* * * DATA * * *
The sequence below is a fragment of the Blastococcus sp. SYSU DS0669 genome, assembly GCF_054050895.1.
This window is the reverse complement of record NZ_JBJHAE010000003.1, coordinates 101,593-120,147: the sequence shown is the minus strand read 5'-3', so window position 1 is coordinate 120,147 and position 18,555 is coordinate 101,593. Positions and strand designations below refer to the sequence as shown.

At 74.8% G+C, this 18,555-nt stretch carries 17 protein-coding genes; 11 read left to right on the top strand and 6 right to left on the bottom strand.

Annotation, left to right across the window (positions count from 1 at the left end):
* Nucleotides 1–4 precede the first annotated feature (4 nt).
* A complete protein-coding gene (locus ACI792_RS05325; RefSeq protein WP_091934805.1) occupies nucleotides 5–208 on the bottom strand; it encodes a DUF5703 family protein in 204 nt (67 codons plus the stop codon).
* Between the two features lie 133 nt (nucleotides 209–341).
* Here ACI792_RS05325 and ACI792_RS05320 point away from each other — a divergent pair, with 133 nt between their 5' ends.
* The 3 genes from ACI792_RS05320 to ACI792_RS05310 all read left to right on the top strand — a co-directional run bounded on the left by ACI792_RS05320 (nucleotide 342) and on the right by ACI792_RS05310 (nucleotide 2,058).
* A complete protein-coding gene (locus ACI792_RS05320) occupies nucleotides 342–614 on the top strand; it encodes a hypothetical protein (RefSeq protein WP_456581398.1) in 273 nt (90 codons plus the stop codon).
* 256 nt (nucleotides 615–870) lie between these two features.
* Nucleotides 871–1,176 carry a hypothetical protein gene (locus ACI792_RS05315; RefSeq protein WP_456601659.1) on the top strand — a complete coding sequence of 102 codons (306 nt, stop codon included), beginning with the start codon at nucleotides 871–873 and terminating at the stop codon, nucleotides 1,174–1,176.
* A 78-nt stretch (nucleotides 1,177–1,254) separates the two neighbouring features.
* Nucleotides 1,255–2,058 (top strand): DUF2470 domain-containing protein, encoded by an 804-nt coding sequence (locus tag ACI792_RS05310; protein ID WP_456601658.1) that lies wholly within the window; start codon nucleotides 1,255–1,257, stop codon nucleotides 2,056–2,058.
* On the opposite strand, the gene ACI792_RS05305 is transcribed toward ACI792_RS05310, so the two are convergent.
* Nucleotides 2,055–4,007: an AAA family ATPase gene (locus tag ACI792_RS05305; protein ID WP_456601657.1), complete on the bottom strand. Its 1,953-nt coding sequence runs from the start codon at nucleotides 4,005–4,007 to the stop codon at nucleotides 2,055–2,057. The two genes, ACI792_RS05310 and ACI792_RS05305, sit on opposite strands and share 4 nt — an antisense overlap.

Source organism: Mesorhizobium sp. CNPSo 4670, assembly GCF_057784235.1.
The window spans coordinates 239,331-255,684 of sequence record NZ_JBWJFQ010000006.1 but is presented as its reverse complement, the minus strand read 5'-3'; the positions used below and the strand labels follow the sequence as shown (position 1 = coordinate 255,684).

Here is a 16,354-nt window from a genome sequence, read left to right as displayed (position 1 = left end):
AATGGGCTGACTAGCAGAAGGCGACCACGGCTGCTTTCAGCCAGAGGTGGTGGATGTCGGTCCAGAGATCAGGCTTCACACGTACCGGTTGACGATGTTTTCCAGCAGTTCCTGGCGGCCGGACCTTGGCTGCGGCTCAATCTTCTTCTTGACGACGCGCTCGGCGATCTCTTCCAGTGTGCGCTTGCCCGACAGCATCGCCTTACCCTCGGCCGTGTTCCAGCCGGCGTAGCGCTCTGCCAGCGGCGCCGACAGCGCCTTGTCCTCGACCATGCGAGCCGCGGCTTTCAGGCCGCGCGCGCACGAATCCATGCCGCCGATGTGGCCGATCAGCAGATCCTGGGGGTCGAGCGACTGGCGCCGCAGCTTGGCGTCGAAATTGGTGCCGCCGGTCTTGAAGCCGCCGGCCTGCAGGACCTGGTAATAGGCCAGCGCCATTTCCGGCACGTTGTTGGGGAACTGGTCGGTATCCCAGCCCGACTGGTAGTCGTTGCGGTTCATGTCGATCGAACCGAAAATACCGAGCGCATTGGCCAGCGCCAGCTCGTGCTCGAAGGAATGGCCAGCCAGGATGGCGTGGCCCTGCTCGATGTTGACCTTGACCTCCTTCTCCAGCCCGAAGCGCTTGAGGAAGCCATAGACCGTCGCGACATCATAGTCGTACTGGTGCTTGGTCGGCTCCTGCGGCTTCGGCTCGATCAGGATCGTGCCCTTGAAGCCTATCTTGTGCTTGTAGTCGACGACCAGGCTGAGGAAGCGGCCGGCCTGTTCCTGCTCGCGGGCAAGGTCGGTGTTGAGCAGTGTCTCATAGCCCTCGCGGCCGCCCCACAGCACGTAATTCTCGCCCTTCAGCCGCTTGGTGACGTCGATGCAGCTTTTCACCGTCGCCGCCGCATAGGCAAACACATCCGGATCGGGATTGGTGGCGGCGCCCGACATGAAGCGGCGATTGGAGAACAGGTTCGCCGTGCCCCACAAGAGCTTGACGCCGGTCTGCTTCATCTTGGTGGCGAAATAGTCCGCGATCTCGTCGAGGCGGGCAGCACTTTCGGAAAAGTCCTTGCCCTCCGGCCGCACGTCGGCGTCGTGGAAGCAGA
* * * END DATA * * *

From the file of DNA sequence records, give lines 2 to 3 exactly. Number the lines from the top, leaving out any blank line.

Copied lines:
This window is the reverse complement of record NZ_JBJHAE010000003.1, coordinates 101,593-120,147: the sequence shown is the minus strand read 5'-3', so window position 1 is coordinate 120,147 and position 18,555 is coordinate 101,593. Positions and strand designations below refer to the sequence as shown.

At 74.8% G+C, this 18,555-nt stretch carries 17 protein-coding genes; 11 read left to right on the top strand and 6 right to left on the bottom strand.